Edyn's loom knitted owl

My favorite thing about our unexpected unschooling has been that Edyn has taught herself how to do  make-up well enough that she could be a make-up artist at 14. Again, through YouTube videos she has taught herself techniques and practices everyday. Now she even has her own YouTube channel for her own tutorials. (It's called GardenofEdyn in case you want to check it out!) We realized that through this natural, self directed learning that she has a God given talent! She has even had a professional make-up artist tell her that she does indeed have a gift!

Edyn doing her Adele inspired make-up tutorial..and yes they look a lot alike!

She also has a passion for photography. She has taught herself how to use her DSLR camera, and learned how to work it so that it's not just on auto. With her YouTube videos, she has learned to film herself, but she's also taught herself how to edit her videos on the computer. She amazes me with her knowledge of these things and especially since they are all self-taught!

I know that we can't officially call ourselves unschoolers because we do still use books to learn also, but I will say that we are eclectic homeschoolers with unschooling tendencies. I wish I was the type of person that could just let go and let them unschool it all....but right now I can't. I really enjoy watching them teach themselves and mastering different tasks. I feel like they do still want to learn, and letting them take the lead with some things is giving them the confidence they need to know that they CAN teach themselves without me standing over them all of the time.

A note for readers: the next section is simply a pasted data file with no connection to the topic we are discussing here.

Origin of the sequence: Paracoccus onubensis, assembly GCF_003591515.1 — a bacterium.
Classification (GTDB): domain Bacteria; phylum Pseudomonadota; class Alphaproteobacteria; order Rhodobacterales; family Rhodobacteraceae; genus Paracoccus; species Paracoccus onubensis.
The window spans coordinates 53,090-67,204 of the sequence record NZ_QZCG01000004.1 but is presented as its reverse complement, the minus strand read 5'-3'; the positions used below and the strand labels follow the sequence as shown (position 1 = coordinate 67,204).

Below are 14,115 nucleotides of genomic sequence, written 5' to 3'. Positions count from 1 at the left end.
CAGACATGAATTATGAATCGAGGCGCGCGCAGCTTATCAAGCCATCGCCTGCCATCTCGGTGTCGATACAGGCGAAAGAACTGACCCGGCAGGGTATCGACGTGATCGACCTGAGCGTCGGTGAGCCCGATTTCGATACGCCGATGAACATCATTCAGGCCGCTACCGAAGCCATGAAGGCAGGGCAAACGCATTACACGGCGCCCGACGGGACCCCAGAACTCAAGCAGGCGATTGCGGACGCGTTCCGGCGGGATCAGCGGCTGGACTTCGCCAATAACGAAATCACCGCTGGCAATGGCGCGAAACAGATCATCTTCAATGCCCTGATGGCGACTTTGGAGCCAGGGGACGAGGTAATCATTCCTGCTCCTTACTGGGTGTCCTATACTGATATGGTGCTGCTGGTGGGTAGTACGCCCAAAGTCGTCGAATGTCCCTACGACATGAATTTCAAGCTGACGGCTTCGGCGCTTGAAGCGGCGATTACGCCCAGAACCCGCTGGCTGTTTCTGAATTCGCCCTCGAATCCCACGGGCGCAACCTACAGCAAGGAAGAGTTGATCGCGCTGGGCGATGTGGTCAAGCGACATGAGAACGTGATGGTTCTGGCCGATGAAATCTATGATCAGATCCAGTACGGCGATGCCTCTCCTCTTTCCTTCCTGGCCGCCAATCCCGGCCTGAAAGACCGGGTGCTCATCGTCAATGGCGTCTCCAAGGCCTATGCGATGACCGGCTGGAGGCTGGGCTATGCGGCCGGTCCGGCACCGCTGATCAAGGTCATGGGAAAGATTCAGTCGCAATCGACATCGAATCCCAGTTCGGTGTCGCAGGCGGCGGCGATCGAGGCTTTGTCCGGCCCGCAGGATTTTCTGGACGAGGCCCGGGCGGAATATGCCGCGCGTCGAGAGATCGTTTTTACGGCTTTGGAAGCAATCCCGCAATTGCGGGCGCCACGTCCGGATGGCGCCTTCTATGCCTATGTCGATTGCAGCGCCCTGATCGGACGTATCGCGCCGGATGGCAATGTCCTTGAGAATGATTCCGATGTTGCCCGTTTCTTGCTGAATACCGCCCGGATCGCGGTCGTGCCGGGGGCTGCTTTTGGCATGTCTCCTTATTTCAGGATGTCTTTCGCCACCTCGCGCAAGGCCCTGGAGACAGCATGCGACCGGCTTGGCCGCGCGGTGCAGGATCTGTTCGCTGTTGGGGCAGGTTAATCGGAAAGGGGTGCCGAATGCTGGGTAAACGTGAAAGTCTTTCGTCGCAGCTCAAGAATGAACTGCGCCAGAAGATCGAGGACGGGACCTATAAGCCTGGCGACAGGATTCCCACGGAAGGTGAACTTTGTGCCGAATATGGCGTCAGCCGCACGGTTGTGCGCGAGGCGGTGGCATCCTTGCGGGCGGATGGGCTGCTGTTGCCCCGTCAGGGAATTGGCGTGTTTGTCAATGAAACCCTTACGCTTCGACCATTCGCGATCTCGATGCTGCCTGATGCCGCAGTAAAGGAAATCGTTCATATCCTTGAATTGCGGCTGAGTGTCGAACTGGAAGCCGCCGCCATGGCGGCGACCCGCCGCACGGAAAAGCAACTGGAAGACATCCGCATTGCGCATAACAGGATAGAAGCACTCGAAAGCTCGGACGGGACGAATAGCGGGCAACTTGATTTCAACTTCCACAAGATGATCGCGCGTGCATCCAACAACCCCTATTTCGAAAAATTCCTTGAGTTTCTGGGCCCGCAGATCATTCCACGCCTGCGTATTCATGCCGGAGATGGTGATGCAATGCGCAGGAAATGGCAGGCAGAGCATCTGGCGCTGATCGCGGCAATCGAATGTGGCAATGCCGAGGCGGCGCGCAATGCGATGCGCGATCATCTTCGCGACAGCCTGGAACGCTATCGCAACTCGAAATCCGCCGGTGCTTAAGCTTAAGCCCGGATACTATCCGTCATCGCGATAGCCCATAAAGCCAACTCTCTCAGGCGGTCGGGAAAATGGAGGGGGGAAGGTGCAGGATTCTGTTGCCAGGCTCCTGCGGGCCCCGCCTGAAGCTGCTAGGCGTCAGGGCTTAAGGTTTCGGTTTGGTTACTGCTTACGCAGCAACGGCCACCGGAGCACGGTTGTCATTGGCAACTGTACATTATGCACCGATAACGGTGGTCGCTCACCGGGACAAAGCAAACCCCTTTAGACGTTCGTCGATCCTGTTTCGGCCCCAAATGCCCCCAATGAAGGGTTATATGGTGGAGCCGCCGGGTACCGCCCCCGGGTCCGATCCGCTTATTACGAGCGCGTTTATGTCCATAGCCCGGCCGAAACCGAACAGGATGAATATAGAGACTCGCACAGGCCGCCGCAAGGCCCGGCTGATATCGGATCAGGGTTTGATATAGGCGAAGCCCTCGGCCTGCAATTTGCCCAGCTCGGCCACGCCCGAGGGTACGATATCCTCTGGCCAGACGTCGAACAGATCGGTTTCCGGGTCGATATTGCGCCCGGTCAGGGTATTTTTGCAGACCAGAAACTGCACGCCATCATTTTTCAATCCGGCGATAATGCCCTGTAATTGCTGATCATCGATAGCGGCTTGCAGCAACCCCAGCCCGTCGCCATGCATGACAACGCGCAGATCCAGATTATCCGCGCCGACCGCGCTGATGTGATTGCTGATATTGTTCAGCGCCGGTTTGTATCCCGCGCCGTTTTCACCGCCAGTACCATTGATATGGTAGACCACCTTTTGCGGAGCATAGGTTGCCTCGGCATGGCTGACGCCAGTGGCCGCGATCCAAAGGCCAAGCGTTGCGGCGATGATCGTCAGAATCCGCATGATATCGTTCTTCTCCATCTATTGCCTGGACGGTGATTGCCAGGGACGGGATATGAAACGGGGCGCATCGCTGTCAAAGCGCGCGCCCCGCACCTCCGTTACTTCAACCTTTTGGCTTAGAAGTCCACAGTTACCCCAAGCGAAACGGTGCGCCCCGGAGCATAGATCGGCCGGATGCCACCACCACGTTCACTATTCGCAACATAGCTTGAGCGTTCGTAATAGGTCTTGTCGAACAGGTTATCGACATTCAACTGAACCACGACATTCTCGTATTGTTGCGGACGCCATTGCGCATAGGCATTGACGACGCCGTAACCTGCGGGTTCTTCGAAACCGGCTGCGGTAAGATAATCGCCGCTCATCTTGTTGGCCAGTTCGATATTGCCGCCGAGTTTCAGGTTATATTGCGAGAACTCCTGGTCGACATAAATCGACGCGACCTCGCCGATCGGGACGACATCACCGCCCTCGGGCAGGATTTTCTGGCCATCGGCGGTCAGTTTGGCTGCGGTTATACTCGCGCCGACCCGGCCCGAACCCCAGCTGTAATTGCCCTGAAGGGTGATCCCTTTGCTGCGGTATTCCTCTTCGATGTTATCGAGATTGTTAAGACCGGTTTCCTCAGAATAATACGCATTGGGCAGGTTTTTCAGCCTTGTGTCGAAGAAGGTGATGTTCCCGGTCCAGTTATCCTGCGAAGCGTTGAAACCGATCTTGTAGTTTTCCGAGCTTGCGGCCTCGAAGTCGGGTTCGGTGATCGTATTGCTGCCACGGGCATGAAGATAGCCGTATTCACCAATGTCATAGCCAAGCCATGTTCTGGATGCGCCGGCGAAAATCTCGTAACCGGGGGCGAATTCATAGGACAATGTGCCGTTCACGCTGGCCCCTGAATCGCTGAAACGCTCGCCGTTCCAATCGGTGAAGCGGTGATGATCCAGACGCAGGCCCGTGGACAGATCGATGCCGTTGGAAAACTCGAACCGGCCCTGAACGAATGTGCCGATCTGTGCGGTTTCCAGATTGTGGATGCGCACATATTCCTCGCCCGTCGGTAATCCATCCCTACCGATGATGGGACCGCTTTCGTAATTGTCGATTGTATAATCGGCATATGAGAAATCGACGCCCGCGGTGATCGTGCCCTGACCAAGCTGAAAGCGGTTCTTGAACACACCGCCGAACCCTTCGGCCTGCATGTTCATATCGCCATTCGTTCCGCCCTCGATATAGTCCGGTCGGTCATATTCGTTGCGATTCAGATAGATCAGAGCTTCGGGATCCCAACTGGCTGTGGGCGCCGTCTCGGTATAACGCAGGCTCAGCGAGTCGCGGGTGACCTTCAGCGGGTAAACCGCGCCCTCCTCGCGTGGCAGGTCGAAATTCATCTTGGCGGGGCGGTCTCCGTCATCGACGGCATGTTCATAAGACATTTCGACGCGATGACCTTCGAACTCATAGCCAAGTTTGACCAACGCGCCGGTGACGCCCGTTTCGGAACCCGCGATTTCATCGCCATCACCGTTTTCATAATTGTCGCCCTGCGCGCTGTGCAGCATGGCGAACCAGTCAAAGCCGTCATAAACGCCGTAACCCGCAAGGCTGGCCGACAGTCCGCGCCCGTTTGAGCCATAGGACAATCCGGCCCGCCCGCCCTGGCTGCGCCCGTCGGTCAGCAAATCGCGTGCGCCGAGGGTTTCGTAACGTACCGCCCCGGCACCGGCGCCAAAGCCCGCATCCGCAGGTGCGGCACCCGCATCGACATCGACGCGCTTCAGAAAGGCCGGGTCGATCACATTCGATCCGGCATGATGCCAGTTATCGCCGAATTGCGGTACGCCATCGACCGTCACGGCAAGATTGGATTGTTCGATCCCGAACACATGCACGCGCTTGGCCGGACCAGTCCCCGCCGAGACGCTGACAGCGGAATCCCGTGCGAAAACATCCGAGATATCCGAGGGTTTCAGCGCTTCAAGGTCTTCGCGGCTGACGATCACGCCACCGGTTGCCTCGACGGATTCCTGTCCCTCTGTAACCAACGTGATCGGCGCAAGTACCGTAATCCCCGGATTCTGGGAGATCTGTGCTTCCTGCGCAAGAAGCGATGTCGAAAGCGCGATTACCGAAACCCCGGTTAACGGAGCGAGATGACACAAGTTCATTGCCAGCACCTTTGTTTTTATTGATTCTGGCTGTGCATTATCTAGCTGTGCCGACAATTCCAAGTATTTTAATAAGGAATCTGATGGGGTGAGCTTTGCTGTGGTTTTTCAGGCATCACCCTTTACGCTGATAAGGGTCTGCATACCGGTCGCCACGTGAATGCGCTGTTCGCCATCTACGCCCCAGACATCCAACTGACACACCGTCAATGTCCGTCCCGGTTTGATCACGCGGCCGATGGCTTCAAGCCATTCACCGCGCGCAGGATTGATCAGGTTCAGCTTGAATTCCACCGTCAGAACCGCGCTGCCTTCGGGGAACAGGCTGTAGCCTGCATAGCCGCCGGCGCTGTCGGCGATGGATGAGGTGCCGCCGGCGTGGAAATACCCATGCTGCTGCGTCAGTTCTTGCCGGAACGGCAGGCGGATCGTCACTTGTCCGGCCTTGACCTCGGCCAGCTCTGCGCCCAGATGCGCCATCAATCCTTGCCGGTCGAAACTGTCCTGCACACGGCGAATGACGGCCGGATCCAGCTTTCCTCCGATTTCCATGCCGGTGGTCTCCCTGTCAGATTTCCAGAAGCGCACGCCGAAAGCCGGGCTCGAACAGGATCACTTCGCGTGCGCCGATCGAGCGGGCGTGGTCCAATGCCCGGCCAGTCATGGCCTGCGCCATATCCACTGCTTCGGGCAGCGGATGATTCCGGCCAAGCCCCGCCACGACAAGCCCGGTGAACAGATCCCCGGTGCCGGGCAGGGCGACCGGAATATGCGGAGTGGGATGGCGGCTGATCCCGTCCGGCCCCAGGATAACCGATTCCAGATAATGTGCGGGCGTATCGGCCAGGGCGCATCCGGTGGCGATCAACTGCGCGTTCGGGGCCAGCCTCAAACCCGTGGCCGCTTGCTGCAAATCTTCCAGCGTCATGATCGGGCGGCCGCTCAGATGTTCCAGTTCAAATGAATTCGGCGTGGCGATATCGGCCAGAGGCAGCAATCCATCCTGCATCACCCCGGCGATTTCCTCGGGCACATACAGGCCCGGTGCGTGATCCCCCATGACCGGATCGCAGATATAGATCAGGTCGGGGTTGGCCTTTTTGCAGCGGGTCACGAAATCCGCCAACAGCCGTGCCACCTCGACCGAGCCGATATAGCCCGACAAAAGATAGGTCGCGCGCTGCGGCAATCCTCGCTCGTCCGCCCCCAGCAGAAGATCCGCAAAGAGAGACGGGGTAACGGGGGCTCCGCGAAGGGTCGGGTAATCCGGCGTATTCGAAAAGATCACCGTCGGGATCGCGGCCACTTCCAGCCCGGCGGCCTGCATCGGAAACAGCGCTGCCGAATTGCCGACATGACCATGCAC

I really have so much respect for true unschooling families. Unschooling is definitely not un-parenting! If anything it's even harder because you basically follow your child's lead, and we all know children's interests can change from day to day!

I am super excited about what some unschooling "tendencies" has done for us. I really hope that we can go down that road a little more and more as time goes on. Do you have unschooling tendencies or are you an unschooling family? I would love to hear from you so that I can learn more about it, and what it has done for your children!

To read other Blogging Through the Alphabet posts click the link below!